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Do babies need supplements? 

Do babies need supplements? 
Jodi Harris

Do babies need supplements?

 

We all need plenty of nutrients to support our well-being. Good nutrition is especially important for babies and young children as growth and development is a nutrient intensive process!

 

Nutrients from food: always our first choice

Vitamins and minerals are found in a wide variety of foods from fruit and vegetables to fish and poultry.  Nutrients from fresh food are superior to synthetic vitamins and minerals because they come in a “more complete” package [1] including fibre in fruit and vegetables that can support your baby’s gut and therefore increase nutrient absorption.

 

Fresh fruit and vegetables can also improve nutrient status as they not only contain vitamins and minerals but also health-protective substances such as antioxidants that help reduce oxidation generated by free-radicals and can protect your baby against lung and intestinal conditions [2].

 

And let’s not forget that nutrients found in foods are much more gentle in the stomach, come in the right quantities [3] and sometimes even paired with nutrients that enhance absorption, for example spinach contain vegetarian iron that is better absorbed when there is also vitamin C [4] which happens to be also available in good amounts in green leafy veggies!

 

If you are breastfeeding, your breast milk will contain an impressive array of nutrients for your little one including immune boosting compounds and essential fats to support brain and eye development. If you are bottle-feeding most formula brands have been developed to include plenty of essential nutrients including probiotics and good fats.

 

 

When are supplements a good idea?

Having said all this, supplements do play an important role in support health and well-being when our diets are lacking essential nutrients or aren’t as balanced as they should be. This is especially important for small children who need minerals like iron[5] for growth and development and zinc [6] to help their immune system develop but their appetites and food choices might prevent them from getting as much as they need.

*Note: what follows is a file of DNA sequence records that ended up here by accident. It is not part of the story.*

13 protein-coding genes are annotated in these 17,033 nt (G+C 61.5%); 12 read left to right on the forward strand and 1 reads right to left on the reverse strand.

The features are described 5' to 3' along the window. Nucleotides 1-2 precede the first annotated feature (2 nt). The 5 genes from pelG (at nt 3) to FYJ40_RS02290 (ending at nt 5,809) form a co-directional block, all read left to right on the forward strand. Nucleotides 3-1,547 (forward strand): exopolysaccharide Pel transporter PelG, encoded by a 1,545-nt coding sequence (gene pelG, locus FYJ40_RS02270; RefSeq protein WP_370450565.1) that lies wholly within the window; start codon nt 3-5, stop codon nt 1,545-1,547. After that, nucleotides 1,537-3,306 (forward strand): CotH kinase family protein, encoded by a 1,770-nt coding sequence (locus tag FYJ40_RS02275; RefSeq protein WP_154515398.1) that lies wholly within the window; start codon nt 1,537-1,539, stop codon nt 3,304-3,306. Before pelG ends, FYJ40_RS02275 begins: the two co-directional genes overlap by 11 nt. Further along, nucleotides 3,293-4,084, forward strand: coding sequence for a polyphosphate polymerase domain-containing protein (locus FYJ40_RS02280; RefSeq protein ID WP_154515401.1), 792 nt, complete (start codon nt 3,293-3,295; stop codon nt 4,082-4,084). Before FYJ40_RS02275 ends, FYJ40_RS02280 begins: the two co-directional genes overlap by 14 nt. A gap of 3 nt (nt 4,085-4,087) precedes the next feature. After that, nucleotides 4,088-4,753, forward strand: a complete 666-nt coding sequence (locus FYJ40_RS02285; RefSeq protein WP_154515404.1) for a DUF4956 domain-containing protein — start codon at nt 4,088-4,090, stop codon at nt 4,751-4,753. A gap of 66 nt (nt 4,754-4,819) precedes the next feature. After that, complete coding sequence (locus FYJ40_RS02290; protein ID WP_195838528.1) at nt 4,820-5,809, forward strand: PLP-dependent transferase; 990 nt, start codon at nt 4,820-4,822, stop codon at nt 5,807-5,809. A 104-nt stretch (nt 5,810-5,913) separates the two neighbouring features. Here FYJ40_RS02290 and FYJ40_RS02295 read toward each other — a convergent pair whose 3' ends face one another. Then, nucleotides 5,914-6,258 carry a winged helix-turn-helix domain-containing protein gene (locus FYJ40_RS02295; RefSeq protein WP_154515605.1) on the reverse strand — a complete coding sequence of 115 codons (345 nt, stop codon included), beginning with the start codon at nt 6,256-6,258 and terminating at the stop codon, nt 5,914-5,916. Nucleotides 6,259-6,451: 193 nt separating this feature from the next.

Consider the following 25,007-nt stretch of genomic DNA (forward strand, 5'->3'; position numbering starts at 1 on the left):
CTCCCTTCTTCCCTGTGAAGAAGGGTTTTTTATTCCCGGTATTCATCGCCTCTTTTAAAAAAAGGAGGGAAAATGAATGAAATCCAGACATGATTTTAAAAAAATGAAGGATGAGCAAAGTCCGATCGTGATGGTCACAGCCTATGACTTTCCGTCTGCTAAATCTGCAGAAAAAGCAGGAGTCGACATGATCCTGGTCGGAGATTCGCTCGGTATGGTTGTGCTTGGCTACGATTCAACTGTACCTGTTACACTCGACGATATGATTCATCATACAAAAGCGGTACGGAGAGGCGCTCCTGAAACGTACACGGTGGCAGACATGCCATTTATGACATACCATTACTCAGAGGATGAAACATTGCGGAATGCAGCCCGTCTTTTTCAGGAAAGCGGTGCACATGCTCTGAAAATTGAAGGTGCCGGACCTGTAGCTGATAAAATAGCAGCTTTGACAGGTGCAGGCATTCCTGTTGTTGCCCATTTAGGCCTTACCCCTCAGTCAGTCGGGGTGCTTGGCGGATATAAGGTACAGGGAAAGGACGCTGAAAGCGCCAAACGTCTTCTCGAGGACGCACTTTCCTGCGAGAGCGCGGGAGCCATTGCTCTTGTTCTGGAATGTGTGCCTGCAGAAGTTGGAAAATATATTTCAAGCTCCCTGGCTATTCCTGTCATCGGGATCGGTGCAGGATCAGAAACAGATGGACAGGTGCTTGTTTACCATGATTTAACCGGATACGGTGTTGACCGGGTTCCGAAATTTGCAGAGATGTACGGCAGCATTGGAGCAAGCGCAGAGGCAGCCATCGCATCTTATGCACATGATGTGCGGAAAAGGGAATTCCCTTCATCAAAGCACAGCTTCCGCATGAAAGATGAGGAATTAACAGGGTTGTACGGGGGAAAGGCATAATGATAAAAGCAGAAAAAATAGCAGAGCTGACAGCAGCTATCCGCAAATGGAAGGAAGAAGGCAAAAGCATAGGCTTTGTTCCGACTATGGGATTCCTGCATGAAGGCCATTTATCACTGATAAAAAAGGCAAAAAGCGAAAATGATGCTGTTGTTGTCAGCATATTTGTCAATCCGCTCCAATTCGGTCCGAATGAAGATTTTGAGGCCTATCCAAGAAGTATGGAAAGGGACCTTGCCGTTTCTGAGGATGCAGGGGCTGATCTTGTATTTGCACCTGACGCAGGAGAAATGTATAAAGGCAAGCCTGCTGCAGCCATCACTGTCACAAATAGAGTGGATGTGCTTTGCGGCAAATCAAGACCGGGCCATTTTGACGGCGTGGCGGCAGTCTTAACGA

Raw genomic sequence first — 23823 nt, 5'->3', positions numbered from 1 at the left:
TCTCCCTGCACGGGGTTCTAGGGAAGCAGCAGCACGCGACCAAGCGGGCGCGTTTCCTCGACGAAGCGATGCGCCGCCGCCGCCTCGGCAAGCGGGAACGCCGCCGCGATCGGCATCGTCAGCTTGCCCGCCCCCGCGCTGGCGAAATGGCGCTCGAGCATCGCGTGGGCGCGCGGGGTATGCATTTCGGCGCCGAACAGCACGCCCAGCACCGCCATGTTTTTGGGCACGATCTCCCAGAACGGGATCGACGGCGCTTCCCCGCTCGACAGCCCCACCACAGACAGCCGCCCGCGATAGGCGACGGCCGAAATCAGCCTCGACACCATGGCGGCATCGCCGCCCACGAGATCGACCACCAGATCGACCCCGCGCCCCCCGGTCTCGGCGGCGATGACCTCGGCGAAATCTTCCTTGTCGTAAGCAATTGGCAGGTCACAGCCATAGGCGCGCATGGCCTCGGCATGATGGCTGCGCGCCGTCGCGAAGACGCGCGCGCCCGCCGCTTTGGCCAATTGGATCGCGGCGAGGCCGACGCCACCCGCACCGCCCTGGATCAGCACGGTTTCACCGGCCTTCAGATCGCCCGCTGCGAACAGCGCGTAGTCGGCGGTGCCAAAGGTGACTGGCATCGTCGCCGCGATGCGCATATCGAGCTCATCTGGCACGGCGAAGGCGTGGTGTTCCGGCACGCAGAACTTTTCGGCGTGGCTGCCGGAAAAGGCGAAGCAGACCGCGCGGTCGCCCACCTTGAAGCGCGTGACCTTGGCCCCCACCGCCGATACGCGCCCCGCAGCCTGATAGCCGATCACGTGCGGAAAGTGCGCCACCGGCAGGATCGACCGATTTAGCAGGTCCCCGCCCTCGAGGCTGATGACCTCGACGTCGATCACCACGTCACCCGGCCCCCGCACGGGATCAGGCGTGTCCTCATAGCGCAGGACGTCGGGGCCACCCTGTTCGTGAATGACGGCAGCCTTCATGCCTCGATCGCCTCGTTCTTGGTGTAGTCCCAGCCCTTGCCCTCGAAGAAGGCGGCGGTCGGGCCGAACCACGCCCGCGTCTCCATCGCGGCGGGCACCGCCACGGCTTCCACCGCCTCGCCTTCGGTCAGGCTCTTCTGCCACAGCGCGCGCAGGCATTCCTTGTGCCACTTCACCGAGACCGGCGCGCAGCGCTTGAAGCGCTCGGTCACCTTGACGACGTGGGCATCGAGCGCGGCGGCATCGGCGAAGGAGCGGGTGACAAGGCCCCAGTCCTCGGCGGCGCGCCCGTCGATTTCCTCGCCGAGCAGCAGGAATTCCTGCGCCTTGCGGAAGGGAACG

As a registered nutritionist, I encourage parents to add nutrients to their children’s diets with fresh foods as this also allows little ones to explore new flavours and textures and increases food acceptance. But I am a mum too and understand how difficult it can be to get your kids to eat a healthy balanced diet. And that is one of the reasons why PurpleCarrot Nutrition develops recipes for Béaba, to help parents feed their children nutritious food that tastes great!

 

When can a supplement help?

There are certain situations when a good nutrition supplement can help support your baby’s growth and development but always under the supervision of a medical professional or a registered nutritionist. Some supplements can be toxic at high doses especially for children so if you think your little one needs nutrients other than those they get from their everyday diet, get some professional advice first.

 

Some cases in which you may want to discuss your baby’s need for a supplement with your doctor or registered nutritionist include:

 

1-     For children weaned onto a vegan diet, getting sufficient Vitamin B12 [7] and iron can be difficult so a supplement can help ensure your little one is not at risk of becoming anaemic or at higher risk of respiratory tract infections 7

2-     Children on a vegetarian diet who eat dairy and eggs are not at a risk of not having enough vitamin B12 but can their diets can be low in iron [8] which is essential for growth and the consequences of deficiency are not always reversible.

3-     If your baby is not feeding well and especially if he or she is moving down the weight and height centiles a supplement multi vitamin and mineral can provide essential nutrients to support development.